Booking a 6am flight on another island entirely, then telling me about it the day before isn’t just unreasonable, it may actually be impossible for me to make happen for you. There aren’t trains/buses that run non-stop here. It’s like a small, provincial town where things don’t open on Sundays and almost every business closes by 5pm. Ferries and small island planes don’t operate at your beck and call. Let’s not add unnecessary stress to your visit – check with me before you book anything non-refundable.

 

10. You chat up random people on island (ie. the crazies on the corner) and insist on telling your island host how things really are on island.

You don’t know shit. You have been here for one day and just spoke with our town lunatic. That is all. Now please shut up about the island conspiracy you know nothing about.

 

11. You use water and power like you do in the Land of Plenty.

It took every last drop of restraint I had when I walked some guests down to their room to find out they had left the air-conditioning running for THE ENTIRE DAY that we had all been out boating. Trying not to lose my shit, I remarked, hoping they’d sense their error, “Oh my god, the a/c has been on all day!” Their response: “Doesn’t it feel amazing? We wanted it to be cool when we got back. It’s so hot here.”

Our water and power bills are already embarrassingly high (what some people pay in rent) and that is with modest use for just two people normally. Add in a few nights of visitors in the guest house with modest use (i.e. NOT leaving the a/c running all the live long day) and it easily tacks on another couple of hundred bucks to our bills for the month. So if I mention when you arrive to please be mindful of your usage because it’s bonkers expensive here, I’m not trying to make you feel bad about staying, I’m just asking for you to not behave like a Kardashian. You know who would enjoy the luxury of coming home to a cool, air-conditioned house? This girl. But guess who can’t afford it – THIS GIRL.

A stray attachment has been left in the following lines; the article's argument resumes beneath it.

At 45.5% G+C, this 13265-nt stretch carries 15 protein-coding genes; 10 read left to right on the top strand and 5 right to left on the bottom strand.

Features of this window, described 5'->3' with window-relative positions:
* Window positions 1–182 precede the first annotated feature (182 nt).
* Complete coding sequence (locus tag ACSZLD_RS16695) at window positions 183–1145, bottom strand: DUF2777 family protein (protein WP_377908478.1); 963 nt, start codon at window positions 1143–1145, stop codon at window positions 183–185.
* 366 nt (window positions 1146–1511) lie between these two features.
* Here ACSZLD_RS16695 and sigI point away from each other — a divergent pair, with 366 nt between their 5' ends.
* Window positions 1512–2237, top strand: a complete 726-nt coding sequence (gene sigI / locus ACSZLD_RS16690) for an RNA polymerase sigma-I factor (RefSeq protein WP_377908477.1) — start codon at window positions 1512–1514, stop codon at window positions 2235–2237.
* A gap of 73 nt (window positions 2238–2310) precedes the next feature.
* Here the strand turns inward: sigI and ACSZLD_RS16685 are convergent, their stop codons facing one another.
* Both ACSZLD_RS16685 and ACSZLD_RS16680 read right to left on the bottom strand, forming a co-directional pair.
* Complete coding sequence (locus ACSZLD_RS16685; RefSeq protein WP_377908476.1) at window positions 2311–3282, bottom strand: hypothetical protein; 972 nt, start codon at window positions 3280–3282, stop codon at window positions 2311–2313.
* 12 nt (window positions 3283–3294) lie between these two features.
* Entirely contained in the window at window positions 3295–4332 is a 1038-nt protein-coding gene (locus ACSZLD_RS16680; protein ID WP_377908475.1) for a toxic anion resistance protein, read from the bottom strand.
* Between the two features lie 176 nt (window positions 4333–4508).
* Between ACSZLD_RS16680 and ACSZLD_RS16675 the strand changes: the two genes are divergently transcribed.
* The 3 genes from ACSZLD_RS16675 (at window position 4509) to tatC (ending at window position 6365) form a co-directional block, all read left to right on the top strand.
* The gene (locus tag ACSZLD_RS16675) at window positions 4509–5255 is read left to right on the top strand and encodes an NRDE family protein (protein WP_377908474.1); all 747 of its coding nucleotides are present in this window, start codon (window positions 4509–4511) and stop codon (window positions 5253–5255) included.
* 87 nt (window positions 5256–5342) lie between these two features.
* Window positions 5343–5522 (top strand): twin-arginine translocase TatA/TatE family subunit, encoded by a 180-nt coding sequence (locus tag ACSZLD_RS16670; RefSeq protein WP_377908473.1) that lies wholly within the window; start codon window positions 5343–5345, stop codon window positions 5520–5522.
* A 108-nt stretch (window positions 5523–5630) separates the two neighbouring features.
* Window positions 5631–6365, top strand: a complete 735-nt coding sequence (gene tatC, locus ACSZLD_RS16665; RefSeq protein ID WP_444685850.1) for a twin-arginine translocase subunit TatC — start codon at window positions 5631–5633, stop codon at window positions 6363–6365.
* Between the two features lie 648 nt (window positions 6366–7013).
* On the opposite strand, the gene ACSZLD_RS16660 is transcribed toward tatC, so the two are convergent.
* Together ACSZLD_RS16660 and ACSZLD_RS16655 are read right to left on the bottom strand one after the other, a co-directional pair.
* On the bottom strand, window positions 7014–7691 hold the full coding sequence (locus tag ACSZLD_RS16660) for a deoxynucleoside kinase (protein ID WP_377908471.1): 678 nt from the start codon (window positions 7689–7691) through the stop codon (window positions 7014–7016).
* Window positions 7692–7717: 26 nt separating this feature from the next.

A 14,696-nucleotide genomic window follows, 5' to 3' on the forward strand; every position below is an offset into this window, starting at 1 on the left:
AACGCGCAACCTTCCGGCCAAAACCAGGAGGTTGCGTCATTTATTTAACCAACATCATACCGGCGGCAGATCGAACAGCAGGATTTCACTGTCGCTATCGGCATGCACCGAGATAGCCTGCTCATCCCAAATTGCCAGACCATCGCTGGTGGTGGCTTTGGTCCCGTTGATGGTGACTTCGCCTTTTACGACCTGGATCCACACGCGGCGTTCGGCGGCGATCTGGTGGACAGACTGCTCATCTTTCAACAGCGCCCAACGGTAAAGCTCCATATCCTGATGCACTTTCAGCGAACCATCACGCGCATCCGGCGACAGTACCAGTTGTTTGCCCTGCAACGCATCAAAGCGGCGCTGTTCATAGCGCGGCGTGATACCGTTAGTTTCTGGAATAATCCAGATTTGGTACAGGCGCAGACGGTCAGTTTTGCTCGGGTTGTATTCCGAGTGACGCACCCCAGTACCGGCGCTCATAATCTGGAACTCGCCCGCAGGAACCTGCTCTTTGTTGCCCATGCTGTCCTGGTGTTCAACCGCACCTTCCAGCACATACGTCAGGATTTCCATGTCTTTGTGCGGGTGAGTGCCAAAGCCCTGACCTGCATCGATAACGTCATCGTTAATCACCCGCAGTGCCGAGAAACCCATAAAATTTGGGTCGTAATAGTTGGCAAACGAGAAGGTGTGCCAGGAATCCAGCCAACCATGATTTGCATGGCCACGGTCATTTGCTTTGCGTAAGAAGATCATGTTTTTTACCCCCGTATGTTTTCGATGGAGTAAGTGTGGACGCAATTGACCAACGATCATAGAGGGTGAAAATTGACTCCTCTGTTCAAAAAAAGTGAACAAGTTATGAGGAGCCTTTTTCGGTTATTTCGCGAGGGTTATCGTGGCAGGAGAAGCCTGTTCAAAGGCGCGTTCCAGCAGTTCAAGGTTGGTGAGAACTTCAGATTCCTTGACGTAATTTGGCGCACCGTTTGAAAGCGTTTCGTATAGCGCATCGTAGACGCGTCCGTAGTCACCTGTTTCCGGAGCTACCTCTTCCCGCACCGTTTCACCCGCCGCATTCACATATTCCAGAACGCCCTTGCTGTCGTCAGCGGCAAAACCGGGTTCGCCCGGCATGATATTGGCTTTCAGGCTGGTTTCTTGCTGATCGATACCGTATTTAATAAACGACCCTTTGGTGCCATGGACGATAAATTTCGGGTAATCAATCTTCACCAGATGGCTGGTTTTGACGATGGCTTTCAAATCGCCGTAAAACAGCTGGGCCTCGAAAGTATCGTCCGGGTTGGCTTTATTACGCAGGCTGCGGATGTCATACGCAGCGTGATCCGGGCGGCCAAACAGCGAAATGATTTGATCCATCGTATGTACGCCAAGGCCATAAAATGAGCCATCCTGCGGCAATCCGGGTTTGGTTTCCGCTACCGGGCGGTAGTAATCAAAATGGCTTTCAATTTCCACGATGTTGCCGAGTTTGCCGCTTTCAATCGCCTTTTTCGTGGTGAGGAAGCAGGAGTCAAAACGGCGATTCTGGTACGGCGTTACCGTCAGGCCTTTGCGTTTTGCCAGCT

Aerial view of a woman on paddleboard in tropical water, Lovango Cay, United States Virgin Islands

 

 

12. You forgetfully leave stuff behind that you need back “urgently.”

Do us both a favor and double check you have all of your things when you leave the room. Calling me frantically when you’re departing the rock asking me to rush down to the guest house, tear the room apart looking for your lost item, and then ask me to mail it back to you ASAP is kind of a nightmare. A post office in the US is a place to be avoided. An island post office – if there even is one on the rock you’ve chosen – is another beast entirely. An urgent package shipped via other options like FedEx will be hundreds of dollars, if available at all.

 

–   –   –

 

To my fellow island hosts – is there anything else you’d add to the list?

Written By:

Chrissann Nickel

Current Rock of Residence:

Virgin Gorda, BVI

Island Girl Since:

2006

Originally Hails From:

California

Chrissann’s home rock in the British Virgin Islands feels bigger to her than it actually is. Though after spending five years on a teensy one acre island, the current 13-mile long rock she’s residing on now IS ginormous, at least by comparison. As with everything in the tropics, it’s all about perspective.

Once upon a time she used to care about things like matching her purse to her pumps but these days, any activities that require a bra and shoes go under careful, is-this-even-worth-it consideration. If island life has taught her anything at all, it’s that few things are more rewarding than time spent in the pool with a cocktail in hand.

As the Editor in Chief of this site, she spends her days working from home with her blue-eyed sidekick, Island Dog Diego, writing, editing, and cultivating content in the hopes of bringing some laughter and lightness to her fellow island souls. She recently published her first children’s book, When You’re a Baby Who Lives on a Rock, and is pretty pumped to share it with all of the island mamas out there. Her days off are typically spent boating, hiking, and meeting up with the neighborhood’s imperious roadside goats, who she shamelessly bribes into friendship. While normalcy was never listed as one of her special skills, Caribbean life may indeed be responsible for new levels of madness. She attributes at least a smidge of her insanity to the amount of time she spends talking to drunk people.

If you’re somehow still reading this and feel inclined to find out more about this “Chrissann” of which we speak, you can also take a gander at her eponymous website or follow her daily escapades on Instagram @womanonarock.

Want to read more posts by this writer? Click here.